Shutterstock

Most people have heard of the Black Death, a pandemic that killed a third of Europe’s population in the 14th century, and entire treatises have been written about its profound impact on the economy and society. Yet before 2020, most had not heard of the Spanish Flu pandemic of 1918-1920—which killed almost as many as the Black Death—as its lasting effect on the world was much less significant.

One hundred years from now, will the coronavirus be a largely forgotten episode like the Spanish Flu, or will it—like the Black Death—be remembered by all as a pivotal event in human history?

We remain at an early stage in the pandemic, making it difficult to predict the long-term consequences with any degree of confidence; and analysis is made harder by the hysteria propagated by traditional and social forms of media. Yet there remain clues that suggest that important long-term changes may well take root in the virus’ wake.

First is the deglobalization trend that started in earnest following the global financial crisis of 2008. Many in advanced countries, especially those from low-income groups, have come to perceive global economic integration—known as globalization—as a threat to their livelihoods, and to their sense of identity. This has created political pressure in favor of restrictions such as tariffs and migration quotas, and has been a key part of the platform of politicians such as Donald Trump and Boris Johnson.

While not a cause of this de-globalization trend, the coronavirus is likely to accelerate it, as the pandemic has exposed some of the risks associated with high levels of economic integration. In particular, supply chains have been disrupted, and the livelihoods of those dependent upon global trade threatened. Consequently, even French President Emmanuel Macron—a staunch defender of globalization and multilateralism—has affirmed the need for France to become self-sufficient in the production of certain strategically-important goods, such as basic medical equipment.

Second is a change in the structure of the economy, with certain industries contracting permanently, and others expanding in their place. Aviation is under serious threat, due to the abundance of potentially long-lasting travel restrictions; as are sectors where the business model requires people being in close physical proximity: restaurants, brick-and-mortar retail, and professional sport are but a few examples. In contrast, e-commerce, logistics, and digital home entertainment are all emergent winners, as reflected in the rising share price of companies such as Zoom, Amazon, and Netflix while aggregate market indices are tumbling.

The transition is unlikely to be smooth, since sectors such as aviation and traditional retail employ millions, while e-commerce and digital entertainment are predicated on much lower levels of human inputs. There is a genuine fear of a protracted period of structural unemployment as the economy adjusts, bringing with it social and political instability, as well as hardship for millions of job seekers. Fearful governments may well double down on their deglobalization policies in response to the pressure, exacerbating the worldwide deterioration in international relations and respect for international law.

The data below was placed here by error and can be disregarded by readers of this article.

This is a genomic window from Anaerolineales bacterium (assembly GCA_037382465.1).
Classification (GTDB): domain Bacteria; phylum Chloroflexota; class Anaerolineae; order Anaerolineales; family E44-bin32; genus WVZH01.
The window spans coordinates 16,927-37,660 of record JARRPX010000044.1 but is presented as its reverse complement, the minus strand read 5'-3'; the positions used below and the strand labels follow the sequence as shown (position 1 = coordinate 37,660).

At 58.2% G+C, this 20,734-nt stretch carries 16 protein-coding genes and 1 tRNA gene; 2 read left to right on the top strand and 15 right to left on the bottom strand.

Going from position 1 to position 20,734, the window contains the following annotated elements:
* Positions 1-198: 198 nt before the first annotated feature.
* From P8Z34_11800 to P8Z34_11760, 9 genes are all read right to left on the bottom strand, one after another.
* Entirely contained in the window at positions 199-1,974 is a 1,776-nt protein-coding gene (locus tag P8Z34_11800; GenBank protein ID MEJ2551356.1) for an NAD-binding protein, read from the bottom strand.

Finally, the fiscal stimulus packages that have been launched to counter the coronavirus’s economic damage are not cheap, and they come at a time when many advanced economies have debt to GDP levels that exceed 100%, figures that are more commonly seen by countries in a state of war. These debt levels will rise several notches thanks to the outlays, accentuating the slowdown in economic growth among advanced economies that started in the 1970s, as investors start to wonder how the money will ever be repaid.

None of the solutions are palatable: higher taxes, inflation, and default each come with their own selection of ills; but they all share in common the likely reinforcement of isolationist tendencies, as populations close rank and start to blame foreigners for their problems. The alarming rise of populist leaders across all parts of the European Union confirms that politicians are only too happy to indulge such xenophobic tendencies, and in fact, many are delighted to lead from the front.

By the time 2030 comes along, the supposed end date of the implementation period of the sustainable development goals (SDGs), global geo-politics could be highly strained. In that case, the coronavirus must take its share in the blame, as it has given countries that have grown distrustful of each other an additional excuse to close doors rather than open them.

Something coincidentally similar happened following the Spanish Flu, as the interwar era witnessed rising protectionism and beggar-thy-neighbor trade policies. Tragically, the conclusion was the second world war, and 80 million deaths, but in its wake came one of the golden eras of global prosperity, with living standards rising, inequality decreasing, and peace reigning, as humans saw the folly of their ways. Let us hope that the middle of the 21st century brings another golden era, without the need for the death and destruction of a world war to remind us all; or, as Mahatma Gandhi once quipped: “Whenever you are confronted with an opponent. Conquer him with love.”

PhD, Researcher at the Bahrain Center for Strategic, International and Energy Studies (Derasat), Non-Resident Fellow at the Arab Gulf States Institute, Washington